Maro, Publius Vergilius.
Venice: Aldus Manutius,
Following the five italic words printed in the St. Catherine of Siena of 1500, this Virgil of 1501 is the first complete book to be printed in italic type. Arguments that italic type enabled more words to fit on the page, thereby saving paper and lowering costs, have proven unfounded. It is clear from Aldus’s petition for legal protection that his italic font was meant to mimic humanist handwriting, thereby borrowing from the look and feel of the manuscript tradition. Professor Randall McLeod of the University of Toronto has demonstrated, through a comparison of type and ligatures, that Aldus Manutius and Francesco Griffo continued to develop and refine italic type even while this Virgil was in the press. The text is open to the familiar opening lines of the Aeneid.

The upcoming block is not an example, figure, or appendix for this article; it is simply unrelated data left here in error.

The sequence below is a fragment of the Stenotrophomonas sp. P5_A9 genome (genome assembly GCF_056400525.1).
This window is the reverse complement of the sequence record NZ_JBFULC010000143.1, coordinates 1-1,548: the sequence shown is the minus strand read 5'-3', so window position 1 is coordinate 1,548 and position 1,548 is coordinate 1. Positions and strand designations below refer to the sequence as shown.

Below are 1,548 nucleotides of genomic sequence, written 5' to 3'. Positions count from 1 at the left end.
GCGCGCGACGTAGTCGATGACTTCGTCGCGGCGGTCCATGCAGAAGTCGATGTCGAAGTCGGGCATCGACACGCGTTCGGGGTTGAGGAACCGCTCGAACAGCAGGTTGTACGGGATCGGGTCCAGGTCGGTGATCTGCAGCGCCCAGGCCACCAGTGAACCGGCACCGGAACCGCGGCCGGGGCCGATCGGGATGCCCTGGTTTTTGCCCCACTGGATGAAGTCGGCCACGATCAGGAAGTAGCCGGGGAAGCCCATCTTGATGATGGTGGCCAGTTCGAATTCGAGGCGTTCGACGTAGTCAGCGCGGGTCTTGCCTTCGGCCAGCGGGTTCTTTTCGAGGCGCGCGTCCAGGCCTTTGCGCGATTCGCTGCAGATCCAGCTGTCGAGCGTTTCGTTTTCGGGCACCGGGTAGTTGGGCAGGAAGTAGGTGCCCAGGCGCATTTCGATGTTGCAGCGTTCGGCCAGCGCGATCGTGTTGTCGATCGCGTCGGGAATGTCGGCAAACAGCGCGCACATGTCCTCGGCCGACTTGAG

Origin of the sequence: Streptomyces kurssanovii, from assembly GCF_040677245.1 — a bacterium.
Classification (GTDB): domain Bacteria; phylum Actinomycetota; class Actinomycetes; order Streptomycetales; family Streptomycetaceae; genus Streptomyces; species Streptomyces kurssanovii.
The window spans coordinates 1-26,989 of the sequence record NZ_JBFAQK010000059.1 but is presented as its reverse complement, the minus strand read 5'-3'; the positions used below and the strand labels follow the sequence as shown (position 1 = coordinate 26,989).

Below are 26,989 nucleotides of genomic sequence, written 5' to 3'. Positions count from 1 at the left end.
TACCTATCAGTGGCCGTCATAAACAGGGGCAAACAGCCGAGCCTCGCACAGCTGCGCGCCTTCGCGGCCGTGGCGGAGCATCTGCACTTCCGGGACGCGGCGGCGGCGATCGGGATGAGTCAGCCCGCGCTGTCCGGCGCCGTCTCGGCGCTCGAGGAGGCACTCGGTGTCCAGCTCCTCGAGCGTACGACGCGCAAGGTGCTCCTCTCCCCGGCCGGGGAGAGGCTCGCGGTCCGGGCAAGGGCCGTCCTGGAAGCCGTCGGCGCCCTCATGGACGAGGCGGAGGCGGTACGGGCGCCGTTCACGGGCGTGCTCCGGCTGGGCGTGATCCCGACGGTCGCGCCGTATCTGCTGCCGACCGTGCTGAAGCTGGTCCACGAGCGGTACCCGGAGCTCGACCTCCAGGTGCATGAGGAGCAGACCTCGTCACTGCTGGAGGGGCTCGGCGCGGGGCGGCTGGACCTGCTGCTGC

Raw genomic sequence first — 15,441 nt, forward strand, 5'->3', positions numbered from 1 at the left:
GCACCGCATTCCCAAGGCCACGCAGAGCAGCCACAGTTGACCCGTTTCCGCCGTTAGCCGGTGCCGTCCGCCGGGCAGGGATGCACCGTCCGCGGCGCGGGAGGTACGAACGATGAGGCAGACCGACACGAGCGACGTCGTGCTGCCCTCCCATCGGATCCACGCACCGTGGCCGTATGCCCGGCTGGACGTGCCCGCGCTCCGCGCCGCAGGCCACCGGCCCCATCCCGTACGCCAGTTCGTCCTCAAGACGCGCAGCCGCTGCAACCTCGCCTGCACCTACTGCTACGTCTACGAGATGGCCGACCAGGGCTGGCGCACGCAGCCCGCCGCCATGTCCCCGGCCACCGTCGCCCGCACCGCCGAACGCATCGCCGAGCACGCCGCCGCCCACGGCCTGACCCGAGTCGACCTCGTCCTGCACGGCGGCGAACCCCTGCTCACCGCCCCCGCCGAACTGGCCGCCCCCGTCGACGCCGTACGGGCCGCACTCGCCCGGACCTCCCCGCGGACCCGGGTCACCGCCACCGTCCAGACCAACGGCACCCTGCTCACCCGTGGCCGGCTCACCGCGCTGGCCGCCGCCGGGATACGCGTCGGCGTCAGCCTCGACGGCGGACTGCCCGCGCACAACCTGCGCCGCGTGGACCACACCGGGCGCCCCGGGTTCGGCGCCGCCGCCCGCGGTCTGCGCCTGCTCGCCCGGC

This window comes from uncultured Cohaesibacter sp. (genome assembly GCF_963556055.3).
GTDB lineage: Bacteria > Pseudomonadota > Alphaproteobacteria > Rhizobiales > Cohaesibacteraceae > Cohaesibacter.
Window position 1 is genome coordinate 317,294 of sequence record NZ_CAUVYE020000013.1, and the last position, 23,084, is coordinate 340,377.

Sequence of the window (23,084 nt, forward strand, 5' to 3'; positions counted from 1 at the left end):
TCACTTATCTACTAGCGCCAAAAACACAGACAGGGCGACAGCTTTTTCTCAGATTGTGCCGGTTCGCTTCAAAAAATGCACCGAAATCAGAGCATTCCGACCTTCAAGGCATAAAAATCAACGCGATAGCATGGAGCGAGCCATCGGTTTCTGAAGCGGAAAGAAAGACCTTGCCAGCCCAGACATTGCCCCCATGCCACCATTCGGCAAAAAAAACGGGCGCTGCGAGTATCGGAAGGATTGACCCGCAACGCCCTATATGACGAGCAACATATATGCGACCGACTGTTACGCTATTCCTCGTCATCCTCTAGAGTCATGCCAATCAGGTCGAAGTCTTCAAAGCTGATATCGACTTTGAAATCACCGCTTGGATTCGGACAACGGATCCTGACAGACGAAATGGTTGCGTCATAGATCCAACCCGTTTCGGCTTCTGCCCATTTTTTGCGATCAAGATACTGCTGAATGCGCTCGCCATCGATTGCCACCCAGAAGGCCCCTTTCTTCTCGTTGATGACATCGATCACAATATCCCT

From the Junius Spencer Morgan Collection of Virgil at Princeton University.
Maro, Publius Vergilius. , “Opera.,” Grolier Club Exhibitions, accessed June 25, 2018, http://grolierclub.omeka.net/items/show/186.